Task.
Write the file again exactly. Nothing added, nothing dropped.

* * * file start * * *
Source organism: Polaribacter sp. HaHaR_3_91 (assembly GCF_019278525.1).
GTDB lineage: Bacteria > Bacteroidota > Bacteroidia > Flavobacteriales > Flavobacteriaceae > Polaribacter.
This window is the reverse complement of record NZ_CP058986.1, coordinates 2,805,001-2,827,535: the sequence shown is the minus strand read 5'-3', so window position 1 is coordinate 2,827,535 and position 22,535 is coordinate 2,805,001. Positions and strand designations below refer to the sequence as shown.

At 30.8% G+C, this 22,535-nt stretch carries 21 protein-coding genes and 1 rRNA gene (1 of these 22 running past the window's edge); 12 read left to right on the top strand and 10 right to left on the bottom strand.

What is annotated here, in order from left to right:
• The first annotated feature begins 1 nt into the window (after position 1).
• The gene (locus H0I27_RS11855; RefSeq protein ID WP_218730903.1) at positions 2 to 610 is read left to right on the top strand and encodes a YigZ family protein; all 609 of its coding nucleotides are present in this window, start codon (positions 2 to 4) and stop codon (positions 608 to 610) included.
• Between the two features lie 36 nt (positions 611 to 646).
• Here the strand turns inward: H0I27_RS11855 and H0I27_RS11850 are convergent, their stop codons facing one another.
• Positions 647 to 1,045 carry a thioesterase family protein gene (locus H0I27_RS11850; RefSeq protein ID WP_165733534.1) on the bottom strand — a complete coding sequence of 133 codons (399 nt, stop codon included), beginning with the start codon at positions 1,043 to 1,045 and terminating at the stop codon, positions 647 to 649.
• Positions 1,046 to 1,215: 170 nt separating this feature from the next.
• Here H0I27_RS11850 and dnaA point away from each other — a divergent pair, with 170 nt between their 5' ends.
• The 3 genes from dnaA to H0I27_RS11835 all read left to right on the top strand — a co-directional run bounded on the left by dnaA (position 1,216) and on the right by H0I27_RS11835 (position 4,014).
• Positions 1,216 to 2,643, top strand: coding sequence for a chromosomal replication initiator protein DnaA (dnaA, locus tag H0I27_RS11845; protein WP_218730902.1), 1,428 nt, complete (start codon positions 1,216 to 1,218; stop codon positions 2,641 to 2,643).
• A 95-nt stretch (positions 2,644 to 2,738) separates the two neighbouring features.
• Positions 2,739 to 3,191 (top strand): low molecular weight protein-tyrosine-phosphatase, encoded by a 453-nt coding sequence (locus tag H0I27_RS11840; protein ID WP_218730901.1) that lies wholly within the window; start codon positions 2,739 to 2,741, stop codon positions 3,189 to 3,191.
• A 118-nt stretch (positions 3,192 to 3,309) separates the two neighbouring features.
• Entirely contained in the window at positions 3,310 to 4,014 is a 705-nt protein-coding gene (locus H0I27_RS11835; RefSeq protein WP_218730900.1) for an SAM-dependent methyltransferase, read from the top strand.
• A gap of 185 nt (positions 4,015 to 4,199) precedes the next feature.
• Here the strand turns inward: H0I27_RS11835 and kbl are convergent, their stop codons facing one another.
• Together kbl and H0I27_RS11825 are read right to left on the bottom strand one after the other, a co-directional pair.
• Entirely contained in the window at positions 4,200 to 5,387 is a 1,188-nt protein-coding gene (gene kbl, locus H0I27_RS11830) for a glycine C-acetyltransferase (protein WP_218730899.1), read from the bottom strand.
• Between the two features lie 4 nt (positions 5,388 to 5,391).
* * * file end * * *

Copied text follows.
Source organism: Polaribacter sp. HaHaR_3_91 (assembly GCF_019278525.1).
GTDB lineage: Bacteria > Bacteroidota > Bacteroidia > Flavobacteriales > Flavobacteriaceae > Polaribacter.
This window is the reverse complement of record NZ_CP058986.1, coordinates 2,805,001-2,827,535: the sequence shown is the minus strand read 5'-3', so window position 1 is coordinate 2,827,535 and position 22,535 is coordinate 2,805,001. Positions and strand designations below refer to the sequence as shown.

At 30.8% G+C, this 22,535-nt stretch carries 21 protein-coding genes and 1 rRNA gene (1 of these 22 running past the window's edge); 12 read left to right on the top strand and 10 right to left on the bottom strand.

What is annotated here, in order from left to right:
• The first annotated feature begins 1 nt into the window (after position 1).
• The gene (locus H0I27_RS11855; RefSeq protein ID WP_218730903.1) at positions 2 to 610 is read left to right on the top strand and encodes a YigZ family protein; all 609 of its coding nucleotides are present in this window, start codon (positions 2 to 4) and stop codon (positions 608 to 610) included.
• Between the two features lie 36 nt (positions 611 to 646).
• Here the strand turns inward: H0I27_RS11855 and H0I27_RS11850 are convergent, their stop codons facing one another.
• Positions 647 to 1,045 carry a thioesterase family protein gene (locus H0I27_RS11850; RefSeq protein ID WP_165733534.1) on the bottom strand — a complete coding sequence of 133 codons (399 nt, stop codon included), beginning with the start codon at positions 1,043 to 1,045 and terminating at the stop codon, positions 647 to 649.
• Positions 1,046 to 1,215: 170 nt separating this feature from the next.
• Here H0I27_RS11850 and dnaA point away from each other — a divergent pair, with 170 nt between their 5' ends.
• The 3 genes from dnaA to H0I27_RS11835 all read left to right on the top strand — a co-directional run bounded on the left by dnaA (position 1,216) and on the right by H0I27_RS11835 (position 4,014).
• Positions 1,216 to 2,643, top strand: coding sequence for a chromosomal replication initiator protein DnaA (dnaA, locus tag H0I27_RS11845; protein WP_218730902.1), 1,428 nt, complete (start codon positions 1,216 to 1,218; stop codon positions 2,641 to 2,643).
• A 95-nt stretch (positions 2,644 to 2,738) separates the two neighbouring features.
• Positions 2,739 to 3,191 (top strand): low molecular weight protein-tyrosine-phosphatase, encoded by a 453-nt coding sequence (locus tag H0I27_RS11840; protein ID WP_218730901.1) that lies wholly within the window; start codon positions 2,739 to 2,741, stop codon positions 3,189 to 3,191.
• A 118-nt stretch (positions 3,192 to 3,309) separates the two neighbouring features.
• Entirely contained in the window at positions 3,310 to 4,014 is a 705-nt protein-coding gene (locus H0I27_RS11835; RefSeq protein WP_218730900.1) for an SAM-dependent methyltransferase, read from the top strand.
• A gap of 185 nt (positions 4,015 to 4,199) precedes the next feature.
• Here the strand turns inward: H0I27_RS11835 and kbl are convergent, their stop codons facing one another.
• Together kbl and H0I27_RS11825 are read right to left on the bottom strand one after the other, a co-directional pair.
• Entirely contained in the window at positions 4,200 to 5,387 is a 1,188-nt protein-coding gene (gene kbl, locus H0I27_RS11830) for a glycine C-acetyltransferase (protein WP_218730899.1), read from the bottom strand.
• Between the two features lie 4 nt (positions 5,388 to 5,391).